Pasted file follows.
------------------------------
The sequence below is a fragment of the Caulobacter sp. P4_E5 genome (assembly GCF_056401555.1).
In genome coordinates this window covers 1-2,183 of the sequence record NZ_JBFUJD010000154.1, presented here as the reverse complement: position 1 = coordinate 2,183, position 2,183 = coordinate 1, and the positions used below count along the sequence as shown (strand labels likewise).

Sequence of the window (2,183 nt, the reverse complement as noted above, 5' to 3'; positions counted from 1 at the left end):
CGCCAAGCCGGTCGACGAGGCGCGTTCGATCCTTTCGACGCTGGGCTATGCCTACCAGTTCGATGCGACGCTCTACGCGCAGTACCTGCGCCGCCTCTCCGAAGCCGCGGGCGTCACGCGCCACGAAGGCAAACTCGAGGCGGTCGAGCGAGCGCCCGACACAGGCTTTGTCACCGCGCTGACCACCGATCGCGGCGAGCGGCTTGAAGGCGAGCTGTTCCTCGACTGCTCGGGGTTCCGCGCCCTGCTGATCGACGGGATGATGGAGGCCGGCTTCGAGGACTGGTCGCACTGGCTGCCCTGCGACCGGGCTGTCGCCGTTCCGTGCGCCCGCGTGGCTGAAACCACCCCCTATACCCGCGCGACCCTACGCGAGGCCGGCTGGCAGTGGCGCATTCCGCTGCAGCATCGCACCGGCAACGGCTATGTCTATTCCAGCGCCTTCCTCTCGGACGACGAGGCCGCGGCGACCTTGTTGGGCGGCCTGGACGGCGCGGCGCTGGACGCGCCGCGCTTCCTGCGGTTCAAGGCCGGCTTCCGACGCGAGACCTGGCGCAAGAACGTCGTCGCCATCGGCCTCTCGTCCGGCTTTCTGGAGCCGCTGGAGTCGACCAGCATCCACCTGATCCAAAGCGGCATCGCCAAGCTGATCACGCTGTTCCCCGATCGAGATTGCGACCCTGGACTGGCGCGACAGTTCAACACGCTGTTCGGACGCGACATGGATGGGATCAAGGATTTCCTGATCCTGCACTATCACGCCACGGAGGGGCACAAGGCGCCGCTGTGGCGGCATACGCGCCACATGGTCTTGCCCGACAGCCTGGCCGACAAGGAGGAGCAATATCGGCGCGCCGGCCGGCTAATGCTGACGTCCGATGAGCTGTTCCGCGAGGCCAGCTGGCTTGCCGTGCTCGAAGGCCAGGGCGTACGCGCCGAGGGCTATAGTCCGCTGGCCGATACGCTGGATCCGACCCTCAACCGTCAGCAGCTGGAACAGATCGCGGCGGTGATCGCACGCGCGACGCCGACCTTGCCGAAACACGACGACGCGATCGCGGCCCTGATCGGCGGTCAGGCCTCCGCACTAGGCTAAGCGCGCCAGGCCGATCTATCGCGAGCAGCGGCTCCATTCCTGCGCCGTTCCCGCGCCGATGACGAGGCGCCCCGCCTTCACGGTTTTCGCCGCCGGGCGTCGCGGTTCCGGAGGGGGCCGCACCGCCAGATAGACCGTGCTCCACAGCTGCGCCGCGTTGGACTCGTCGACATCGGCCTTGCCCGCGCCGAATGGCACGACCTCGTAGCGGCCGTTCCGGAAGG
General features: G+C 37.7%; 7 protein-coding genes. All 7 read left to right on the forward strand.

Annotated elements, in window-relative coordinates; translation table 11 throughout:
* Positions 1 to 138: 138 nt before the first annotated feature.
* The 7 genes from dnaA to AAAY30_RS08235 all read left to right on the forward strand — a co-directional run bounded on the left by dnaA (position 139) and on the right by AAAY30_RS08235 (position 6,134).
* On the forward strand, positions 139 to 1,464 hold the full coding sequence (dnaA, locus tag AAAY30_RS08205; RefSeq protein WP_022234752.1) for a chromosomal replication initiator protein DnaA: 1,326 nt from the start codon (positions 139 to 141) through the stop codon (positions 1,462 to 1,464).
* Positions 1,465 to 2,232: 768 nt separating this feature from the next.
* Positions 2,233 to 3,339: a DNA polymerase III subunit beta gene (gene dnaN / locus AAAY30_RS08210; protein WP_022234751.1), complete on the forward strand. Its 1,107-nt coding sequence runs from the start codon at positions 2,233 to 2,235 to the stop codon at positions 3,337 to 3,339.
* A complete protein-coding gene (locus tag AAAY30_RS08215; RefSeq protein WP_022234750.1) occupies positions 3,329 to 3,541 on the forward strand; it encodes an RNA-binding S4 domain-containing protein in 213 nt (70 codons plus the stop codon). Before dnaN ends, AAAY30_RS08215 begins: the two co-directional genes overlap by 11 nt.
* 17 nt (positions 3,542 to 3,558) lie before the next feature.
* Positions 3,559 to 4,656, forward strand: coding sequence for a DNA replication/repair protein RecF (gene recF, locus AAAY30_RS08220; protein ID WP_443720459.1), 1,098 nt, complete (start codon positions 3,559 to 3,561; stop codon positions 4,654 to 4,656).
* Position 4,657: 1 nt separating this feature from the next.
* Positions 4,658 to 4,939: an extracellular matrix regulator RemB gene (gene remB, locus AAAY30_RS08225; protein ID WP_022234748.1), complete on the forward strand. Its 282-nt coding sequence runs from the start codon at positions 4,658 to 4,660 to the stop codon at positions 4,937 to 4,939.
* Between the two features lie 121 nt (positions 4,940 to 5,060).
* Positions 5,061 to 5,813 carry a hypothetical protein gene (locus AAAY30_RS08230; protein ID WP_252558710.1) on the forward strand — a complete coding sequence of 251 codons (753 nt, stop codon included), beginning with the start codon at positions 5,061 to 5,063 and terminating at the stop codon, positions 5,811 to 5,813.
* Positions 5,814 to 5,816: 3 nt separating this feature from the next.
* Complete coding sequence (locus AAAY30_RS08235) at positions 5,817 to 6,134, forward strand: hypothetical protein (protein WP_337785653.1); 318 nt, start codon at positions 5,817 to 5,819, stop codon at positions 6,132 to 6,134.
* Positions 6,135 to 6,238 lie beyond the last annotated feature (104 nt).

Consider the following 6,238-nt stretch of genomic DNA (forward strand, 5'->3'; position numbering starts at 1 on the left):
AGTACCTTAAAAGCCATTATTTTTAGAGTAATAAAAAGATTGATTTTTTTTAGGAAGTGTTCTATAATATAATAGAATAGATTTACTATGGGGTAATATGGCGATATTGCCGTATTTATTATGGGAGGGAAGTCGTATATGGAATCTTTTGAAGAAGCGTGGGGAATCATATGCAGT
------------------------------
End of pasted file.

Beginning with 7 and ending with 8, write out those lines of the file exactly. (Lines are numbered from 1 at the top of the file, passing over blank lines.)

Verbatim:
* Positions 1 to 138: 138 nt before the first annotated feature.
* The 7 genes from dnaA to AAAY30_RS08235 all read left to right on the forward strand — a co-directional run bounded on the left by dnaA (position 139) and on the right by AAAY30_RS08235 (position 6,134).